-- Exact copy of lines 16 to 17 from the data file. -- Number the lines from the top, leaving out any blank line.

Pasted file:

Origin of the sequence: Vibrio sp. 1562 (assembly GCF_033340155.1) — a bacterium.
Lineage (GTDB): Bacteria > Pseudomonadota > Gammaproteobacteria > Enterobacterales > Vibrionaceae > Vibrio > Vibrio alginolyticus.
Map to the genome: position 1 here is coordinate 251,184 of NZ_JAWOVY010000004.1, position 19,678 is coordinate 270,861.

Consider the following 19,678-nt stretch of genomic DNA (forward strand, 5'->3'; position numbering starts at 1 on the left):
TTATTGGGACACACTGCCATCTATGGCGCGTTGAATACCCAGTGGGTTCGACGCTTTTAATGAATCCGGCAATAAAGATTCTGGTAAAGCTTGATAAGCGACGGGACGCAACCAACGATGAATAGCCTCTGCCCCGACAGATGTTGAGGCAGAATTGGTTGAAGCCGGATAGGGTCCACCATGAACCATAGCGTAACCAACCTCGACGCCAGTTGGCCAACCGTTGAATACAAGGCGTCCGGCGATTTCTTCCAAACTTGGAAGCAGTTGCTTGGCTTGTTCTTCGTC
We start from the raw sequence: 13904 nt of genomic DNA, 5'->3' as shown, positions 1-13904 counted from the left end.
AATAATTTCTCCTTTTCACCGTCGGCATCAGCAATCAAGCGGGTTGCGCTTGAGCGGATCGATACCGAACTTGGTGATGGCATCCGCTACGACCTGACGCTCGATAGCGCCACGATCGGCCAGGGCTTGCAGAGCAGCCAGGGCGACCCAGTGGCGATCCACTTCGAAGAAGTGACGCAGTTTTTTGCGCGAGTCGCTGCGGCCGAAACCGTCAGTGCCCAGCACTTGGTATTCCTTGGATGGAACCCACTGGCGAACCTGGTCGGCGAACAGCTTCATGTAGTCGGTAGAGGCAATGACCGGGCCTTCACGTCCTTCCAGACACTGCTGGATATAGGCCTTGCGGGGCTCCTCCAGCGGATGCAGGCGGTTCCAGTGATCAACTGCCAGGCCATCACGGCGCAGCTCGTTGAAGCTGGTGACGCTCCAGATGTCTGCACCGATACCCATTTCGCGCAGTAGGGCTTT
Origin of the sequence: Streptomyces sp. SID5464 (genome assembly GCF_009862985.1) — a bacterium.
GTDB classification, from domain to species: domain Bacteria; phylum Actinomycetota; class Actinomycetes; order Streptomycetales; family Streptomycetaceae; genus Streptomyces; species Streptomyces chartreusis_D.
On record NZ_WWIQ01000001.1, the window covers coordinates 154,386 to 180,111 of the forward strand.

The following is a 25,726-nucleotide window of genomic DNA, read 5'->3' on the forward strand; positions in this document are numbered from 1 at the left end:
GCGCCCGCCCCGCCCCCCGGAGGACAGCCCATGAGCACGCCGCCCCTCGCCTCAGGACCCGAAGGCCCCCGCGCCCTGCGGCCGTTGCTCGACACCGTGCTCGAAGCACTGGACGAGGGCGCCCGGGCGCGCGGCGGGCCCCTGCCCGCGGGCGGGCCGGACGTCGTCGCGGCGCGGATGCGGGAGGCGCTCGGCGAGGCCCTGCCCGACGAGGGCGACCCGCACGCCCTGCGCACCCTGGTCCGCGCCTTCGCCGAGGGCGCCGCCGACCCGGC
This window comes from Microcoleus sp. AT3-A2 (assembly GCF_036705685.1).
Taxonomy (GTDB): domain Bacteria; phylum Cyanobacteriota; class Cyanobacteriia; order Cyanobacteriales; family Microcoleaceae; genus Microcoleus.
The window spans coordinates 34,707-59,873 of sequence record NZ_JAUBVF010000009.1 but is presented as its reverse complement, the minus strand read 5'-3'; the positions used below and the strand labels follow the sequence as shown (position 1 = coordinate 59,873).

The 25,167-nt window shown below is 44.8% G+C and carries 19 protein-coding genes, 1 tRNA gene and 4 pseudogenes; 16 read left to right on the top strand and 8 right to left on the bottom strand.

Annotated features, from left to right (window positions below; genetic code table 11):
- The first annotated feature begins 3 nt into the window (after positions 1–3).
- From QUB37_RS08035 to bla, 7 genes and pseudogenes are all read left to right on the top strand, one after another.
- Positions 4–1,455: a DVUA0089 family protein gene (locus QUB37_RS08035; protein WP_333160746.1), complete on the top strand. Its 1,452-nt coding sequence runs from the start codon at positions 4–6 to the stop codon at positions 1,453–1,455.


The 25,167-nt window shown below is 44.8% G+C and carries 19 protein-coding genes, 1 tRNA gene and 4 pseudogenes; 16 read left to right on the top strand and 8 right to left on the bottom strand.

Annotated features, from left to right (window positions below; genetic code table 11):